“There are many contributing factors to flooding. Bulacan has many low-lying areas. Another is land subsidence caused by over-extraction and the depletion of groundwater. In fact, that is one of the reasons why we invested in putting up the Bulacan Bulk Water System Project some years back —to provide potable water to residents without having to resort to unsustainable use of groundwater,” Ang explained.
He added: “Degradation, siltation, and pollution of our rivers are course of major causes of flooding. Because of these, rivers become shallow and their flood-carrying capacity is severely diminished, resulting in river overflow and floods. The proliferation of fish ponds in coastal areas has also contributed to severe flooding in the province”.
SMC has already started cleaning up rivers around the airport project site as part of the overall design and long-term maintenance of the country’s largest international gateway.
These flood mitigation efforts are seen to also benefit towns near the airport.
“We are deeply invested in the future as well as the well-being of Bulacan and its residents. We would not pour in billions in resources if we didn’t consider all possible risks, including flooding in the province. As with any major undertaking of this magnitude, extensive studies were done even before construction started. And even now, we continue to work with experts and to consistently ensure we adhere to the highest environmental and social standards and regulations,” Ang said.
Heavily-silted Pampanga river brought floods to Calumpit, other towns
Ang also pointed out that heavily-flooded areas during the last typhoon, particularly Calumpit, and Hagonoy, located far from the airport project, were affected by overflow from the heavily-silted Pampanga River aggravated by the release of water from some dams.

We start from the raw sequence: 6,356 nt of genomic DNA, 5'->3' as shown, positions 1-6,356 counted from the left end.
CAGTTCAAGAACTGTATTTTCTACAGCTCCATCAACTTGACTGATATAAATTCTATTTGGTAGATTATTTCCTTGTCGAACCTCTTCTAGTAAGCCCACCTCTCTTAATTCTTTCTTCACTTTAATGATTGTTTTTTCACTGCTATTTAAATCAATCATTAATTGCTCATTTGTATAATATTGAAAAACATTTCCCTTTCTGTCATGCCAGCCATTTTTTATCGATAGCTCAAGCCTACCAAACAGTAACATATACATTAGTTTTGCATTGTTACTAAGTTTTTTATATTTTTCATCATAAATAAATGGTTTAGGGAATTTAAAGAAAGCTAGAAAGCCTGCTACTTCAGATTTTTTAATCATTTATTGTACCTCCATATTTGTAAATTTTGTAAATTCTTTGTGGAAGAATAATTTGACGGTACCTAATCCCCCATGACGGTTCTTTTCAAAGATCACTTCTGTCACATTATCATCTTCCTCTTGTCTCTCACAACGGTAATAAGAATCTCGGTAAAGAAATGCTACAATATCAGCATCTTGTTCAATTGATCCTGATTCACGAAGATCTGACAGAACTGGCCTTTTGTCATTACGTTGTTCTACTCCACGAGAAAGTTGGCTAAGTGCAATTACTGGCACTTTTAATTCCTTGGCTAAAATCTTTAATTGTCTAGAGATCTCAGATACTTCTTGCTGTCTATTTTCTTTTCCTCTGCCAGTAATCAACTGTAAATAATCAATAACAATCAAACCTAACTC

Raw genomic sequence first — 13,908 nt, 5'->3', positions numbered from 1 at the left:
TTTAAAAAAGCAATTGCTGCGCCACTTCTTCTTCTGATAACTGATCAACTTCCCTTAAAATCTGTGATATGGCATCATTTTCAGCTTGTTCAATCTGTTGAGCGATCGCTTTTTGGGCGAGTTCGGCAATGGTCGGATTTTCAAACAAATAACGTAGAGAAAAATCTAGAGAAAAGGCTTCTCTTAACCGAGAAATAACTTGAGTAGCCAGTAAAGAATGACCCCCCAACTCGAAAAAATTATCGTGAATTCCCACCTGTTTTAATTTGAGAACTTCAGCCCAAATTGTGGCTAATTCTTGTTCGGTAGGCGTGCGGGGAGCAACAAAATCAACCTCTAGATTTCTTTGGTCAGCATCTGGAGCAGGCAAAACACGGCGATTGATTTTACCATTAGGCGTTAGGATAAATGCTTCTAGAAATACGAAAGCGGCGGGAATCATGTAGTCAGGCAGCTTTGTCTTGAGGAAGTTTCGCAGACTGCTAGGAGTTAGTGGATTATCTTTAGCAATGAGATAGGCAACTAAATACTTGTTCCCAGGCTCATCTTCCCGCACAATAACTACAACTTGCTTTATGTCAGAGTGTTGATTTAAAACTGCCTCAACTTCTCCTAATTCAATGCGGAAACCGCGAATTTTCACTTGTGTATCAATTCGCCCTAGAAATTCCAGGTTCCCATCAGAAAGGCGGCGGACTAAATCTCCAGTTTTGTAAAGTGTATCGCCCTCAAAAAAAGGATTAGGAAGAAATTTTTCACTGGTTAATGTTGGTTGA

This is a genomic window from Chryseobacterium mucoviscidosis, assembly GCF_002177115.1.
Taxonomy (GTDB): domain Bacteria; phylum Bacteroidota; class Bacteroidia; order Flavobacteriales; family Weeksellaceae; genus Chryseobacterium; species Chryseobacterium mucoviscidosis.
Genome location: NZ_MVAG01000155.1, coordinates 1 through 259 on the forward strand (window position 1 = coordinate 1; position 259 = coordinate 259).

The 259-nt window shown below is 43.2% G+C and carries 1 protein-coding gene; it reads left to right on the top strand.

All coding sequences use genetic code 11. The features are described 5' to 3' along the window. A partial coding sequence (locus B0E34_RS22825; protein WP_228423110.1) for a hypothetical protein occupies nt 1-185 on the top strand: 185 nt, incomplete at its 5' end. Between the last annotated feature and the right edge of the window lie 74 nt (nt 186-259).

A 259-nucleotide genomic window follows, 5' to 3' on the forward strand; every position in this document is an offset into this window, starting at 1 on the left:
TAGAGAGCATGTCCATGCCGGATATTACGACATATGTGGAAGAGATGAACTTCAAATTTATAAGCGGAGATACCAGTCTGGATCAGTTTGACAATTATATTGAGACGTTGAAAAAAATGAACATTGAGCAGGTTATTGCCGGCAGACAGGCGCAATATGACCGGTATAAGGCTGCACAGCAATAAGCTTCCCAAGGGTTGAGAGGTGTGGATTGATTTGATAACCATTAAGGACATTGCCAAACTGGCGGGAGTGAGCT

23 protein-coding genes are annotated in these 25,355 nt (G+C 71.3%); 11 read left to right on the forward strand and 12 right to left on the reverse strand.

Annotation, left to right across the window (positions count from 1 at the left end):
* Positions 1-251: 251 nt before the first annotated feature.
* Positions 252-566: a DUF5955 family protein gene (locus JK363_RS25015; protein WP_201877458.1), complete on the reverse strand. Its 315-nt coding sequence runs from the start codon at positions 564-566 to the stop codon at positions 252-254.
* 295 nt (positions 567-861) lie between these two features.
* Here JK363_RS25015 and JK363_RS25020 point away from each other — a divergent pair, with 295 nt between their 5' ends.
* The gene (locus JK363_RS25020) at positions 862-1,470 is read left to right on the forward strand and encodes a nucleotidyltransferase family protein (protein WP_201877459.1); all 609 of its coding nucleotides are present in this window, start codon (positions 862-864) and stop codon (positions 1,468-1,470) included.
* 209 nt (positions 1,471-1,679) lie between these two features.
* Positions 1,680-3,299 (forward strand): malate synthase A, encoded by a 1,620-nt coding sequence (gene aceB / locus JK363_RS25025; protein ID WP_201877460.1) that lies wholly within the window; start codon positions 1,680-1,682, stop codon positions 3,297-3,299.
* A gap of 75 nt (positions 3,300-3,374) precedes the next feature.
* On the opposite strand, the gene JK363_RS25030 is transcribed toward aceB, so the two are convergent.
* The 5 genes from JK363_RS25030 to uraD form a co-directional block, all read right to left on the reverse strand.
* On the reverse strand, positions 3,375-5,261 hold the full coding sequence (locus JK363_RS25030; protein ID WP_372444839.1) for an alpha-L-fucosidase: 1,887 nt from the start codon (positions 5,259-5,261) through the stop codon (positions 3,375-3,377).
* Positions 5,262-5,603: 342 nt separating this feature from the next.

SMC is already looking to extend its river desilting and cleanup initiative beyond Bulacan’s rivers, to other critical tributaries throughout Central Luzon.
“With our experience in cleaning up Tullahan and Pasig Rivers, the modern equipment we have invested in over the years, and the technical know-how of our personnel, I think we are more than ready to take on the challenge of expanding the efforts to the rest of Bulacan and also Pampanga,” Ang added.
Since 2020, the company has been undertaking major river cleanup programs at no cost to the government, to help mitigate flooding in and around Metro Manila,
Apart from its ongoing cleanup of the Pasig River, last year, SMC completed its P1-billion Tullahan River cleanup project. It extracted more than 1.12 million metric tons of silt and solid wastes from the river.
Currently, Ang said SMC has cleaned up some 4.45 kilometers out of an initial 13-kilometer target along the Taliptip/Maycapiz River and the Meycauayan River. A total of 543,266 metric tons of silt and solid waste have now been removed.
Meycauayan River, one of the tributaries in the Marilao-Meycauayan-Obando River System (MMORS), has been named as one of the world’s top 10 tributaries that emit the highest share of plastics to the oceans.
Others on the list are the Pasig River, Tullahan River, Pampanga River, Libmanan River, Rio Grande de Mindanao, and Agno River. (ai/mnm)